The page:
Thursday, July 23, 2009

How I Use Social Networking to Keep My Students Engaged All Summer Long

Editor’s Note: This post was written by a candidate who responded to my call for interns. To follow you will have an opportunity to read her account of the innovative practices in which she engages with her students. Dana Lawit is a special education teacher at a new and growing public high school in Brooklyn, New York. She is passionate about finding meaningful ways to integrate technology into teaching and learning.

When I asked my ELA summer school students, "Have any of you ever heard of MySpace?" they couldn't figure out how to react. Was their teacher so out of it that's she's never heard of MySpace, or worse yet, did she think that they've never heard of MySpace. "Are you joking, Miss?," one student asked. I told my students it was a simple question, and they began to nod their heads that they had indeed heard of MySpace...duh. We discussed how MySpace, like Facebook, is an example of a social network. I then asked them how they would feel about using a social network like MySpace or Facebook for learning and they seemed skeptical. Sites like MySpace and Facebook are blocked by our district's proxy's, and our students are well aware of this. How could a social network be used for learning? At their core, social networks are a platform for individuals to form communities of interest. I explained that we would be creating a social network to discuss the book we'd be reading in our summer school class. After the students logged on for the first time, and realized they could create their own username and photo, their interest was piqued.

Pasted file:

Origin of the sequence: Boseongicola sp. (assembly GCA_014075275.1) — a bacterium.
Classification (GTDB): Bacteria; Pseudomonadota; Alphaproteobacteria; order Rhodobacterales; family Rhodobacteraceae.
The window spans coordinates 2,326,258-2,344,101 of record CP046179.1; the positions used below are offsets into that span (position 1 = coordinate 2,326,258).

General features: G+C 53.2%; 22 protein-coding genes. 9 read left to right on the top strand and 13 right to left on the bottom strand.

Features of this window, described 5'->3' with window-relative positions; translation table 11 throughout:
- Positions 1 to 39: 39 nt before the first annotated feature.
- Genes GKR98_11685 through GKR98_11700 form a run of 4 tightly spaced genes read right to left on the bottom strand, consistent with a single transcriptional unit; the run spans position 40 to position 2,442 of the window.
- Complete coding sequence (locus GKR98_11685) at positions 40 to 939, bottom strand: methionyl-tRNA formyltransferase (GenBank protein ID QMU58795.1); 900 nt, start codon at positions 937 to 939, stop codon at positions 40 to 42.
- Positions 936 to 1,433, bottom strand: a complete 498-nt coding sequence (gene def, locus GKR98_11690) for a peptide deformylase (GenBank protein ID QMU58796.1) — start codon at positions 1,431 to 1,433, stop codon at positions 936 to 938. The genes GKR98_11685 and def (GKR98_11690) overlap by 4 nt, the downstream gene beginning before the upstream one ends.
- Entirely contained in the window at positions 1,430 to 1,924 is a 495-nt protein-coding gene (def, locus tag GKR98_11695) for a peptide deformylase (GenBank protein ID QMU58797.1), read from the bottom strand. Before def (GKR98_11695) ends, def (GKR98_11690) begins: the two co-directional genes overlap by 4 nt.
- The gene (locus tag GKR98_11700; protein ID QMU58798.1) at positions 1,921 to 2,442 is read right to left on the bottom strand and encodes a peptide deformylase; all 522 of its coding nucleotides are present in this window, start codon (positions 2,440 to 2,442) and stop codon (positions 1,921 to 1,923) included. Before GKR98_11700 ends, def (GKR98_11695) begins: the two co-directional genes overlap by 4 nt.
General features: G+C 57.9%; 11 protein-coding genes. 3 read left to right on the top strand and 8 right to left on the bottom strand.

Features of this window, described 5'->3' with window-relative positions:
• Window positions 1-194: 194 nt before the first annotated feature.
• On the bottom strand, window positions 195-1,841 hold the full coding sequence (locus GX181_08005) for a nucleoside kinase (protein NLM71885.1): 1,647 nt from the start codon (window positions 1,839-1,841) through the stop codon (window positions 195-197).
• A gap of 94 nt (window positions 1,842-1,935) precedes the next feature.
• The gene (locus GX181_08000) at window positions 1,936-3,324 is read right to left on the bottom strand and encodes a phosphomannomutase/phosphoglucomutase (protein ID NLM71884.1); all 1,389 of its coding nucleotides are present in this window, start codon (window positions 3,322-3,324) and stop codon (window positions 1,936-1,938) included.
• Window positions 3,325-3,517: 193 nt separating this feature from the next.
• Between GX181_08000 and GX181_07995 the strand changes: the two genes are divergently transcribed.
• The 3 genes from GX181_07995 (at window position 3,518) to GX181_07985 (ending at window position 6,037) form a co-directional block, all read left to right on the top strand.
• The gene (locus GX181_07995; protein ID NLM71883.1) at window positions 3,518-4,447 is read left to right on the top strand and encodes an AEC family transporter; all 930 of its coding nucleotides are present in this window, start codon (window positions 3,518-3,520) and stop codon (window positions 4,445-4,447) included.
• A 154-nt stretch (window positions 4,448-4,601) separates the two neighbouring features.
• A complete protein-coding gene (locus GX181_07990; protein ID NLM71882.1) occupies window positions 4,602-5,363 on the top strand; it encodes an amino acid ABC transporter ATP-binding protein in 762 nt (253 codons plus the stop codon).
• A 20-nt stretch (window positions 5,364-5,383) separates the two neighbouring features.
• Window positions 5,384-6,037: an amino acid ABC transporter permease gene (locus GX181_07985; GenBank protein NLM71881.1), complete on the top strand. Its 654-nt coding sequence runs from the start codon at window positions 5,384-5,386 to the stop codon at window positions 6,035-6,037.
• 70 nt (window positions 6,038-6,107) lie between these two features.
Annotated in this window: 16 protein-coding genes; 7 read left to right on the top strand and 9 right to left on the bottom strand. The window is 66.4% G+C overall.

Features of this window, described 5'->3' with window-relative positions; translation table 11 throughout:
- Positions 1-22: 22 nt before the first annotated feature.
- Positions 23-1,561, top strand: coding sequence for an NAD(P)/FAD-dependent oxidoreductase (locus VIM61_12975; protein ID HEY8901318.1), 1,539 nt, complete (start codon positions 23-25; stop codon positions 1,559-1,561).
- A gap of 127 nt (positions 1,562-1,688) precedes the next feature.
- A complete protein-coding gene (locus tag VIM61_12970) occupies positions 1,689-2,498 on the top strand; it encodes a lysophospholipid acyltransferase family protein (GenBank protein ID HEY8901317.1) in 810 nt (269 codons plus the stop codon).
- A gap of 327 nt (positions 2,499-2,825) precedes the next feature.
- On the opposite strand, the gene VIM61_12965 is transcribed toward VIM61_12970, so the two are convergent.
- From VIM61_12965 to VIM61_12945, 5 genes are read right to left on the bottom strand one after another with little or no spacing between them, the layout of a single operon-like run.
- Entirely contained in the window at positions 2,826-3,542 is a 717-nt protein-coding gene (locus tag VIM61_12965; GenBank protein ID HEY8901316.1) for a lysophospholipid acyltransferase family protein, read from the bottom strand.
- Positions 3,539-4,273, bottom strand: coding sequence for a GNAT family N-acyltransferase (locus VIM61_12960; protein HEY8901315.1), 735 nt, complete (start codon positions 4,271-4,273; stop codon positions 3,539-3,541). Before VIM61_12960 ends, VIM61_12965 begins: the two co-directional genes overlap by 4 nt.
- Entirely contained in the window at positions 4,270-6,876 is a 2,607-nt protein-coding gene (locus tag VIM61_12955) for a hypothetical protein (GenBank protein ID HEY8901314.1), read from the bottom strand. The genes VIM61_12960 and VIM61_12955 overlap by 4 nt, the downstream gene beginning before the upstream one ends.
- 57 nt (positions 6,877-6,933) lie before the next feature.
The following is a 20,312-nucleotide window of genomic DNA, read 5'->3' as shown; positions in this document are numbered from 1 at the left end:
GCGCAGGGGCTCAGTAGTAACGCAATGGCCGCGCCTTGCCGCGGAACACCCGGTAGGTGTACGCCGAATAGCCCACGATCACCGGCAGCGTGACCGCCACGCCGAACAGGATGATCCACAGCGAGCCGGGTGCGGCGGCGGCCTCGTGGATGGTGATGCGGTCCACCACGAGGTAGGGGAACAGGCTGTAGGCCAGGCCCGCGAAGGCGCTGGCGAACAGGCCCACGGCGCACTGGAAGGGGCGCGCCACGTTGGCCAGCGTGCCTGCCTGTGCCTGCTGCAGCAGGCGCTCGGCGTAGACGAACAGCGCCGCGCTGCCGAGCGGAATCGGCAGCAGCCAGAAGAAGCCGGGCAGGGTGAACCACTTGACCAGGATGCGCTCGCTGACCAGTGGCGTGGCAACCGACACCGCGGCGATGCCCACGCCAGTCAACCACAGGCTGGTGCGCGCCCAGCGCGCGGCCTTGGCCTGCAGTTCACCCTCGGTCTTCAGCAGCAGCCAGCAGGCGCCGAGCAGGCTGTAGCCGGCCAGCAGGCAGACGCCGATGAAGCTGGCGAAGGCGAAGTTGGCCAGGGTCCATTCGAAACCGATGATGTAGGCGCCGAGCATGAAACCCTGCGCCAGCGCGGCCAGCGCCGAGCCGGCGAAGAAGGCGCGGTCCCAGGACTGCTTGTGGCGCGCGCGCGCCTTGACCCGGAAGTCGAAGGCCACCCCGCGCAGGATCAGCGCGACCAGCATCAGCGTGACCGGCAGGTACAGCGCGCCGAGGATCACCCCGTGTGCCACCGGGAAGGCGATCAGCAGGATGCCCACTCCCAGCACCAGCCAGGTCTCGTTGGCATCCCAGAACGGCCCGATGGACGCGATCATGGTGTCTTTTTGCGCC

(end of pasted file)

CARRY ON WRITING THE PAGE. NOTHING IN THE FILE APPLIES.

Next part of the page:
After researching several options, my co-teacher and I decided to use Ning (http://www.ning.com) as our tool to support student learning and engagement. Ning allows users to create their own networks around a particular topic. (Click here to read about practical uses for innovative educators.) Its even available without ads for education. We created a private Ning site (similar to the more commercial MySpace and Facebook) for our students to discuss the book we were studying, “Island of the Blue Dolphins.” After reading certain chapters students logged onto the site and participated in discussion forums designed to support them in reflecting upon what they read and deepen their understanding of the content.

Soon some exciting things began to happen. First, timestamps indicated that students were accessing the site out of school, and completing assignments. This is an exciting observation for teachers to witness with any student, but seeing these students in particular, who so often seemed disengaged and not invested in school, get excited enough to work from home on an assignment was incredible!